More than any other maneuver, this one has brought Clinton into disrepute with important portions of the Democratic Party. A review of what actually happened shows that the charges that the Clintons played the "race card" were not simply false; they were deliberately manufactured by the Obama camp and trumpeted by a credulous and/or compliant press corps in order to strip away her once formidable majority among black voters and to outrage affluent, college-educated white liberals as well as college students. The Clinton campaign, in fact, has not racialized the campaign, and never had any reason to do so. Rather the Obama campaign and its supporters, well-prepared to play the "race-baiter card" before the primaries began, launched it with a vengeance when Obama ran into dire straits after his losses in New Hampshire and Nevada--and thereby created a campaign myth that has turned into an incontrovertible truth among political pundits, reporters, and various Obama supporters. This development is the latest sad commentary on the malign power of the press, hyping its own favorites and tearing down those it dislikes, to create pseudo-scandals of the sort that hounded Al Gore during the 2000 campaign. It is also a commentary on how race can make American politics go haywire. Above all, it is a commentary on the cutthroat, fraudulent politics that lie at the foundation of Obama's supposedly uplifting campaign.
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    Elite Member kingcap72's Avatar
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    Yeah, Obama was the one that played the race card first by saying that when he won South Carolina it was because 'Jesse Jackson had done the same thing.' Oh wait, that was Bill Clinton. And Obama was the one that said he won Louisiana because of 'it's proud African-American electorate.' Oh wait, that was Hillary Clinton. And it was Obama's supporters that were calling his 'blackness' into question. Oh wait, that was Jesse Jackson and Robert Johnson from BET, Hillary supporters. Yup, Obama played the race card and blamed Hillary.

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    Hit By Ban Bus! pacific breeze's Avatar
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    It sounds like Barack is well schooled in the ways of dirty politics and isn't a saint after all. Big surprise. I won't even touch the race card issue because that would be giving it credibility.

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    Silver Member LastLook's Avatar
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    ^Actually, I think that's exactly what's been happening---people are hesitant to say certain things about Obama lest they be called racist, even if those things might be perfectly valid. The spin machine is so strong that no matter what your intentions are, hell, no matter what the facts are, it is turned into whatever the media wants it to become. It's like a christmas present to the republican strategists. They know this! They depend on it no doubt.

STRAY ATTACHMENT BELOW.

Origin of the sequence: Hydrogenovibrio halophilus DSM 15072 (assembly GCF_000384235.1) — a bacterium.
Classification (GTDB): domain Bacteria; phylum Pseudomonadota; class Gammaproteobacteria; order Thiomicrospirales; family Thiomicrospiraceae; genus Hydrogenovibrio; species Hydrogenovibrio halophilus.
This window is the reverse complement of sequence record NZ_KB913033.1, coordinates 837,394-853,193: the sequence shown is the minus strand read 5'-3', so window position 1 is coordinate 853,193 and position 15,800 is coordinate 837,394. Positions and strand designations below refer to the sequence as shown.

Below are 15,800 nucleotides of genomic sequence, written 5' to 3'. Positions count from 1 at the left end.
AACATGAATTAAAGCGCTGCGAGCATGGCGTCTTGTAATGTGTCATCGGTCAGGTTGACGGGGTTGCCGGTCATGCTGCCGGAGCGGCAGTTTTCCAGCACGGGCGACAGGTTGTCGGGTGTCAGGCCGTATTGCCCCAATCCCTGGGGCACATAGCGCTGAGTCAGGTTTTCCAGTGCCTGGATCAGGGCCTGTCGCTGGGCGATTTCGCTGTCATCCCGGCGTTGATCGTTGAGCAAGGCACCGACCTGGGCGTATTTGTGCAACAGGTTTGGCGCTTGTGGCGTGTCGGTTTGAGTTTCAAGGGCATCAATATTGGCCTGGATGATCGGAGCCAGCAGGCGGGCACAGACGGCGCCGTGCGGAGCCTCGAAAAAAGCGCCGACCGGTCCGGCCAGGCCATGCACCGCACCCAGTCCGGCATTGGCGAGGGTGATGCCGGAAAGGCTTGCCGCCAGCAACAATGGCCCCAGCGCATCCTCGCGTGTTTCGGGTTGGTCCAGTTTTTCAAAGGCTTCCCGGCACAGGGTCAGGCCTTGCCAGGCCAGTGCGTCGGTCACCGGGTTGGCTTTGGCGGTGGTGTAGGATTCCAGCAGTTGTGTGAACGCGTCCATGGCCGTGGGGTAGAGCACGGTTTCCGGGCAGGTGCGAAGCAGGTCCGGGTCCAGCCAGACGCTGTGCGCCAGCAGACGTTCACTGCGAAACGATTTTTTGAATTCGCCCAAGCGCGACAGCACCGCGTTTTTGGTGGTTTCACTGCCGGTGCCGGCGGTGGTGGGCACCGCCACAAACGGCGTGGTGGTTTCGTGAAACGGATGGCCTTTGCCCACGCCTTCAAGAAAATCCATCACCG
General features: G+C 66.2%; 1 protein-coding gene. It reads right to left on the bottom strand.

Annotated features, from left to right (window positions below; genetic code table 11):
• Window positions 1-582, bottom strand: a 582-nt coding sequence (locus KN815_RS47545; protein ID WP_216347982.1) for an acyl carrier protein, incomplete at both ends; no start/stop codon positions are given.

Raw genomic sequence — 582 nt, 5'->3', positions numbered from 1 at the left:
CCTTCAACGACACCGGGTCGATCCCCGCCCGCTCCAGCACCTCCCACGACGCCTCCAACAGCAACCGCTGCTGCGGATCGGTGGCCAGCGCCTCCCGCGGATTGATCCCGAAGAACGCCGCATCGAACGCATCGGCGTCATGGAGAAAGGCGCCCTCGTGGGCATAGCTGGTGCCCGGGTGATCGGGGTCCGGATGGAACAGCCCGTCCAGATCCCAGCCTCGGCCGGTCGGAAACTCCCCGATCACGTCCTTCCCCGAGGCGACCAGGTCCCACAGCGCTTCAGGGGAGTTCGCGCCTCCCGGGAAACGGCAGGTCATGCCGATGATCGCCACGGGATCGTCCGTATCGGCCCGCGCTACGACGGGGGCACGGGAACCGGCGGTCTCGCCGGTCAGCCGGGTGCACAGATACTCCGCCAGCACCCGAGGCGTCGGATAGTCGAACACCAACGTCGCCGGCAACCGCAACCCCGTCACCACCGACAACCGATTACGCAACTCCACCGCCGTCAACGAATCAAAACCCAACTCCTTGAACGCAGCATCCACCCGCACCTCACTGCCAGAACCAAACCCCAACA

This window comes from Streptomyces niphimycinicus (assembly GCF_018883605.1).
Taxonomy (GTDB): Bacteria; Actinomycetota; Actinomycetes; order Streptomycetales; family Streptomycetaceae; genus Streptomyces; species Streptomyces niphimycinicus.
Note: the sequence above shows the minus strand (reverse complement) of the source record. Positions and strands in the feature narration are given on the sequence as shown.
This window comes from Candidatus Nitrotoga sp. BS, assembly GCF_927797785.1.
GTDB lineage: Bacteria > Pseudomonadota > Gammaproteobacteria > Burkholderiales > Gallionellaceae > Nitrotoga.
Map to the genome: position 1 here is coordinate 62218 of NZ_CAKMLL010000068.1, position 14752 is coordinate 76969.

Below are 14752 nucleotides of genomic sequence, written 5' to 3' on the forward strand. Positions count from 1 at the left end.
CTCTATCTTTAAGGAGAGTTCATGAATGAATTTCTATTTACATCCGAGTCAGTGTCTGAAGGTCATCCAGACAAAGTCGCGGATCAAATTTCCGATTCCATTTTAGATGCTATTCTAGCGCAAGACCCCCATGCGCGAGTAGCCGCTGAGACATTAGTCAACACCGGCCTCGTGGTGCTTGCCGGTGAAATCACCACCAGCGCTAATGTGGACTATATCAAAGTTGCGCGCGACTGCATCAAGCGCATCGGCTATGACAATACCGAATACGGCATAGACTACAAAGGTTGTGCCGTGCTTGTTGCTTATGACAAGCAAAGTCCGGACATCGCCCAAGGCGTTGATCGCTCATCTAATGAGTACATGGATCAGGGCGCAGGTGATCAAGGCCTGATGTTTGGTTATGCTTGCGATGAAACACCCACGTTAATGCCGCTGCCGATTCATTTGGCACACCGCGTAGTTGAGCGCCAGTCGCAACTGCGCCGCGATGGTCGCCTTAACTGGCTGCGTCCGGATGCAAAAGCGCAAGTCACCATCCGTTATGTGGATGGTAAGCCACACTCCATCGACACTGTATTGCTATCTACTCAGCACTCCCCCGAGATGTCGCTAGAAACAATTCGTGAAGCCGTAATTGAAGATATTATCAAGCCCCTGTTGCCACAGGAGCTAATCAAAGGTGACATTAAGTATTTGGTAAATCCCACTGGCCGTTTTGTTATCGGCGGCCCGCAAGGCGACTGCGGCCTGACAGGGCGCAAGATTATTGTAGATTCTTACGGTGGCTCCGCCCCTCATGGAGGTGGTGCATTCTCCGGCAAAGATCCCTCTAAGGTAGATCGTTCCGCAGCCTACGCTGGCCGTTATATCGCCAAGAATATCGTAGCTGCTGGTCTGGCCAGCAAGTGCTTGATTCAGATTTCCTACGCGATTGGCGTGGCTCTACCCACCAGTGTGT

I call BS on the whole thing, because if you have a valid point then make it, race be damned. Look at the individual. It's impossible that he is as pure as he's been made out to be, or for that matter that Clinton is as bad as she's been painted to be. Typically those who threaten the ways of the establishment most have more people out to get them--I bet the insurance companies are beside themselves over her healthcare plan.
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    Elite Member kingcap72's Avatar
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    Quote Originally Posted by LastLook View Post
    ^Actually, I think that's exactly what's been happening---people are hesitant to say certain things about Obama lest they be called racist, even if those things might be perfectly valid. The spin machine is so strong that no matter what your intentions are, hell, no matter what the facts are, it is turned into whatever the media wants it to become. It's like a christmas present to the republican strategists. They know this! They depend on it no doubt.

    I call BS on the whole thing, because if you have a valid point then make it, race be damned. Look at the individual. It's impossible that he is as pure as he's been made out to be, or for that matter that Clinton is as bad as she's been painted to be. Typically those who threaten the ways of the establishment most have more people out to get them--I bet the insurance companies are beside themselves over her healthcare plan.
    You're absolutely right. Obama is not a saint and shouldn't be on a pedestal, and neither should Hillary. And neither of them are the devil incarnate, either. And you're also right that both Obama and Hillary are going to take an extra amount of heat since the election of either one of them to the presidency would be like driving a stake through the heart of the old-boy establishment.

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    Elite Member *DIVA!'s Avatar
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    Gosh no politician should ever be on any pedestal. I don't think many of the people who are voting for him have. A lot of them want someone different, that is inclusive not an elitist.
    The thing is that everyone know he is black. Playing the race card doesn't make him come off great with non black voters.
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    Wow, I find that shocking. I never would have guessed that.